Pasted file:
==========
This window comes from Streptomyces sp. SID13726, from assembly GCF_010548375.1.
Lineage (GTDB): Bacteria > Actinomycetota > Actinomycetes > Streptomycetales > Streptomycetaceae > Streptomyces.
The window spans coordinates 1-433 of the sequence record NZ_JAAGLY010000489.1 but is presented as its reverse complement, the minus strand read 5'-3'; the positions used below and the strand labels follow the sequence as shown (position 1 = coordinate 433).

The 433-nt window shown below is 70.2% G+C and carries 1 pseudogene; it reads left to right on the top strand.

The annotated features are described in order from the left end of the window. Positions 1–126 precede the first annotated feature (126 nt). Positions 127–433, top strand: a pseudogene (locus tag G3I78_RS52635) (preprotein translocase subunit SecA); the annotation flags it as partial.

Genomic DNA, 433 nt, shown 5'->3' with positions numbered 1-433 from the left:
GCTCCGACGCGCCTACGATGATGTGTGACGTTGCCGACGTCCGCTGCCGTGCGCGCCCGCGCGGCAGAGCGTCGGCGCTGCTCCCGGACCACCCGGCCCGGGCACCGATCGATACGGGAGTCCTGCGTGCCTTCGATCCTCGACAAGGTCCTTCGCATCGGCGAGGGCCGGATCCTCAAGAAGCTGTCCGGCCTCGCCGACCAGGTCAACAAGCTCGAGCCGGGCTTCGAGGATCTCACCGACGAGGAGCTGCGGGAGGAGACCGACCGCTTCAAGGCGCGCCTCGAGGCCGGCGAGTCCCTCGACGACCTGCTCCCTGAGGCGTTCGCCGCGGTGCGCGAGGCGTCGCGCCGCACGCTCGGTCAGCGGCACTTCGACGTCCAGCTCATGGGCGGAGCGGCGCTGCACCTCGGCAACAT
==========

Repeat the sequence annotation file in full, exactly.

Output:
This window comes from Streptomyces sp. SID13726, from assembly GCF_010548375.1.
Lineage (GTDB): Bacteria > Actinomycetota > Actinomycetes > Streptomycetales > Streptomycetaceae > Streptomyces.
The window spans coordinates 1-433 of the sequence record NZ_JAAGLY010000489.1 but is presented as its reverse complement, the minus strand read 5'-3'; the positions used below and the strand labels follow the sequence as shown (position 1 = coordinate 433).

The 433-nt window shown below is 70.2% G+C and carries 1 pseudogene; it reads left to right on the top strand.

The annotated features are described in order from the left end of the window. Positions 1–126 precede the first annotated feature (126 nt). Positions 127–433, top strand: a pseudogene (locus tag G3I78_RS52635) (preprotein translocase subunit SecA); the annotation flags it as partial.

Genomic DNA, 433 nt, shown 5'->3' with positions numbered 1-433 from the left:
GCTCCGACGCGCCTACGATGATGTGTGACGTTGCCGACGTCCGCTGCCGTGCGCGCCCGCGCGGCAGAGCGTCGGCGCTGCTCCCGGACCACCCGGCCCGGGCACCGATCGATACGGGAGTCCTGCGTGCCTTCGATCCTCGACAAGGTCCTTCGCATCGGCGAGGGCCGGATCCTCAAGAAGCTGTCCGGCCTCGCCGACCAGGTCAACAAGCTCGAGCCGGGCTTCGAGGATCTCACCGACGAGGAGCTGCGGGAGGAGACCGACCGCTTCAAGGCGCGCCTCGAGGCCGGCGAGTCCCTCGACGACCTGCTCCCTGAGGCGTTCGCCGCGGTGCGCGAGGCGTCGCGCCGCACGCTCGGTCAGCGGCACTTCGACGTCCAGCTCATGGGCGGAGCGGCGCTGCACCTCGGCAACAT